The eurozone must put in place a bigger firewall to combat its debt crisis before other countries will help by giving more cash to the IMF, the G20 top and developing economies said.
A statement released after a meeting of the group of 20 finance ministers and central bankers here said: "Euro area countries will reassess the strength of their support facilities in March.
"This will provide an essential input in our ongoing consideration to mobilize resources to the IMF."
Calls on the eurozone to boost their crisis-fighting war chest dominated the meeting here in Mexico City, with top officials such as US Treasury Secretary Timothy Geithner saying it was essential to prevent more fallout worldwide.
"This is going to be a very difficult process of many, many years in Europe," he warned after the meeting.
At a crunch two-day summit in Brussels starting on Thursday, EU leaders will debate whether to combine their current firewall, the EFSF, with a permanent pot due to come into effect in July.
This would give the debt-wracked 17-nation zone a total fund of some 750 billion euros ($1 trillion).
Europe's top economic official, Olli Rehn, said he was confident leaders would decide on a reinforced firewall "during the course of March," downplaying the chances of success of the summit.
To add even more firepower, the eurozone has called on countries outside the bloc to bolster the IMF's resources.
IMF chief Christine Lagarde has said the fund needs an additional $500 billion, although she said she was "not obsessed" by this figure.
"We have to be flexible," she told reporters.
"Progress on this strategy will be reviewed at the next ministerial meeting in April," the G20 statement said.
The central bank governor of Mexico, which hosted the meeting as the current leader of the G20, said work would continue behind the scenes to come to an exact amount.
"The issue of amounts was not discussed today, but it will be an essential theme and will be worked on from now until the spring meetings of April," Agustin Carstens told reporters.
Eurozone countries themselves have already promised 150 billion euros to the IMF in the hope of reassuring the markets they have the resources to tackle a re-emergence of the crisis.
But countries outside the zone, including the United States, Britain, Japan and China insisted at the G20 meeting here that the eurozone first puts its hand in its pocket.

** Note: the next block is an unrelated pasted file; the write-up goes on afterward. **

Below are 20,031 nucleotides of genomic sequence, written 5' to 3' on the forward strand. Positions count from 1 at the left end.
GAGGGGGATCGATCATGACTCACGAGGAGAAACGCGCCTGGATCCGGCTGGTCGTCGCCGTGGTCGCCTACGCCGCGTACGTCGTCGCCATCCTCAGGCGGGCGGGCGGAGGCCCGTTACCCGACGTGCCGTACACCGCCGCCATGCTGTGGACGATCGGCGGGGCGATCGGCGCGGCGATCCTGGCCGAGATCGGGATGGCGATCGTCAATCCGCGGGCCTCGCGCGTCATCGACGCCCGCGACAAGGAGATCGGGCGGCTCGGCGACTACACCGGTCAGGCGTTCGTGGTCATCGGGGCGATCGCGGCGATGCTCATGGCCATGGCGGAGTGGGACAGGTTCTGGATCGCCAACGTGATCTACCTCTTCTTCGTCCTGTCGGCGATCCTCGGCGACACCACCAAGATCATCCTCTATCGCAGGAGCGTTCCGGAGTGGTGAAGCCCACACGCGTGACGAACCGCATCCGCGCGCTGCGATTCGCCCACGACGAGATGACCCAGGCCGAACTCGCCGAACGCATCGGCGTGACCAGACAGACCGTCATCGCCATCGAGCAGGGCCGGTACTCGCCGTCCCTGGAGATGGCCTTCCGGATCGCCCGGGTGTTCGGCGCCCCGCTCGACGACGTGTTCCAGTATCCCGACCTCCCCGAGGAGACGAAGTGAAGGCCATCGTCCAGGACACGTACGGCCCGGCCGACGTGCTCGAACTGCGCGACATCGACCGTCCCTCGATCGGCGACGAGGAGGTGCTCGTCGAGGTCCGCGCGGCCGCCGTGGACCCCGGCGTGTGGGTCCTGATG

Britain's Finance Minister George Osborne told Sky News: "We are prepared to consider IMF resources but only once we see the color of the eurozone money and we have not seen the color of the eurozone money."
However, the major sticking point to an increase in the eurozone firewall remained Germany -- the bloc's top economy and political powerhouse.
Finance Minister Wolfgang Schaeuble made no bones of Berlin's opposition to pouring in more cash to the pot, saying it "didn't make any economic sense."
Nevertheless, he also noted that a decision in March would be "timely" given the IMF discussion on more resources a month later.
A senior G20 official said that Europe was carefully managing the sequence of steps needed to put in place all the building blocks for a total deal -- bigger eurozone fund plus more IMF funds -- that would finally douse the crisis.
"It's not about answering the question: 'which comes first, the chicken or the egg?' ... it's about moving forward together on both issues" of the eurozone firewall and IMF funds, said French Finance Minister Francois Baroin.
And while piling on the pressure on Europe to sort out its problems, the G20 statement also heaped praised on the measures already carried out, notably in crafting a second bailout package for recession-mired Greece.
"We welcome the important progress made by Europe in recent months to strengthen their fiscal positions, adopt measures to reduce financial stress... and to put Greece on a sustainable path," the statement said.
Nevertheless, while the crisis has abated in recent weeks, the G20 warned that "growth expectations for 2012 are moderate and downside risks continue to be high" while adding they were "alert" to the risks of higher oil prices.